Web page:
‘Make an Impact and Seize the Day’ Says Cancer Survivor Who Launched Kindness Challenge

CURE Ambassador Program | <b>Lorelei Colbert</b>

Lorelei Colbert was diagnosed with triple-negative breast cancer at 28 and used her experience to launch the “Chemo to Kindness” challenge that inspired others around the world to do acts of good.

After receiving a triple-negative breast cancer diagnosis, CURE® ambassador Lorelei Colbert knew that she had to follow her passions and make an impact on the world. So, on the day of her first chemotherapy treatment, she launched the “Chemo to Kindness” challenge, through which she would spread awareness about early-onset breast cancer while urging people to perform acts of kindness in their communities.

“I asked anyone to join in and share the good during this hard time … and let me know about it by posting it on social media, with the intent that when you shine your light, and you say you’re doing something good, you might inspire someone else in another location to do something good,” Colbert said.

Colbert was undergoing 16 weeks of chemotherapy at the time, so she set the goal of receiving at least 1,600 (about 100 per week) acts of kindness throughout the campaign. She surpassed the goal, receiving over 1,700 submissions, and now the cancer survivor looks back and sees “Chemo to Kindness” as one of the “most special things” she has ever been a part of.

Transcription:

Once I found out (that) I was diagnosed with triple-negative breast cancer, I thought about how I wanted to take on this journey. And to be frank, if the cancer was stronger than I was, I wanted to make sure that I was following my passions. My passions, for the longest time, have been to make an impact and seize the day.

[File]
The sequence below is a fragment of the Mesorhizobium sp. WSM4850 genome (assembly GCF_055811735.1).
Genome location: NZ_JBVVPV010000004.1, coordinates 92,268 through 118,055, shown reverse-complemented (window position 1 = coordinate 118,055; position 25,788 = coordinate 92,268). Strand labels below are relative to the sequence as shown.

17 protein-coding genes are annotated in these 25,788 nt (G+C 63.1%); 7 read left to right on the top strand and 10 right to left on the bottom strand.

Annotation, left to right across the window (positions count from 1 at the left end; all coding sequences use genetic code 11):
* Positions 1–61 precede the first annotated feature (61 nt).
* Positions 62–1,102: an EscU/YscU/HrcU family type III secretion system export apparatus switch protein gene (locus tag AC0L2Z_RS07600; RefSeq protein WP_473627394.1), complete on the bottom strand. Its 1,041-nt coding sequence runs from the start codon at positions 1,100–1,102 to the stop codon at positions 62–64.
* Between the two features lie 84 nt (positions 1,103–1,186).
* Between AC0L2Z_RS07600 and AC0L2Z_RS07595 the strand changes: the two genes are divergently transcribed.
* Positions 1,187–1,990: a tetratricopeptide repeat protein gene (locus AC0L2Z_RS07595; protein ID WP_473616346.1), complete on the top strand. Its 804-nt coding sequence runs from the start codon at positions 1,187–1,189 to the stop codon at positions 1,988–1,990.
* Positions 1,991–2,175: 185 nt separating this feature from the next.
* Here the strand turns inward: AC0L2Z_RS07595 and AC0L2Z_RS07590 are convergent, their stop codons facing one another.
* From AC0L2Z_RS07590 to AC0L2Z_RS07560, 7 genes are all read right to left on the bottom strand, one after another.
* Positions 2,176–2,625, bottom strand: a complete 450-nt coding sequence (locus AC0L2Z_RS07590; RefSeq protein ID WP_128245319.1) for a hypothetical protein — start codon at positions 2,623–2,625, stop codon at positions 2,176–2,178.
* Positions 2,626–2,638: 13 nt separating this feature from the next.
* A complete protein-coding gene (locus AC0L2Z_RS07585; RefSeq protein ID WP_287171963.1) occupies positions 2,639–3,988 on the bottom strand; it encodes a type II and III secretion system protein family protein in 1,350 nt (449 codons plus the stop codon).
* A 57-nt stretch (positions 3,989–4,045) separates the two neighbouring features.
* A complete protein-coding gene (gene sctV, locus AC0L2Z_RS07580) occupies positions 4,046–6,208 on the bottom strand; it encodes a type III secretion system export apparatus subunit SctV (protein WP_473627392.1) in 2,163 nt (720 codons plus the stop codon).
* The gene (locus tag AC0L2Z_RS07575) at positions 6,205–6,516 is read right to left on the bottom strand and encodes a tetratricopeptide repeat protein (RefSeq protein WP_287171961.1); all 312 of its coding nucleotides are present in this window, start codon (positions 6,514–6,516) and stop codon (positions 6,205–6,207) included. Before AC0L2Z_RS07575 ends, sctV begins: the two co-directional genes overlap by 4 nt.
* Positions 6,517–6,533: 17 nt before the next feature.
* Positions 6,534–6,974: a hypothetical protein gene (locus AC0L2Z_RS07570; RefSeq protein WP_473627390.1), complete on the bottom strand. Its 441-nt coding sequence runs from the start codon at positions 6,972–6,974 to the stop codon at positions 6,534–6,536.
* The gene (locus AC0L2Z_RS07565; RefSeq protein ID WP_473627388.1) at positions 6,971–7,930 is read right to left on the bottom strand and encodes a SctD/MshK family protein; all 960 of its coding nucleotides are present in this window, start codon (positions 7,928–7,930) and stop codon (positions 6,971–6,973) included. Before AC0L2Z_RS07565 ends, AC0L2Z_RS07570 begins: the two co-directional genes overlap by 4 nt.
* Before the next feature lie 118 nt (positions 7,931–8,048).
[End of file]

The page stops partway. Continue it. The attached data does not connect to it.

So, when I was thinking about going through this challenge, again, I mentioned how 16 always felt so right, I thought, “Oh, maybe I (should) do a kindness challenge with the community. I'll share my journey, (and) it will help raise awareness for other young women, because as I had mentioned, being 28 going through this, I kept being told I was young. How can we bring awareness to the subject? In the name of good, let's do acts of kindness.”

The day I went in to start my chemotherapy treatment, I launched the “Chemo to Kindness” challenge, and I asked anyone to join in, share the good during this hard time with me, and let me know about it by posting it on social media, with the intent that when you shine your light, and you say you're doing something good, you might inspire someone else in another location to do something good. And then hopefully, they would tell me about it. But if they didn't, it was OK.

The “Chemo to Kindness” challenge and the acts coming in were so uplifting during a challenging time. I would be sitting in the chemo chair and just getting flooded with these amazing acts coming in from different countries. During a time of (COVID-19), during a hard year, people found joy of lifting others up and letting me know. I was very proud of that challenge.

I like to tell other survivors and patients going through this that they, too, can do a challenge. But I recommend maybe not putting a quantitative goal, because I noticed (that) sometimes (I was) stressing out if we were going to hit the 100 acts a week for 16 weeks. We did. We surpassed the goal — we had more than 1,700 acts of kindness when all was said and done. But it was truly one of the most special things I've ever been a part of.

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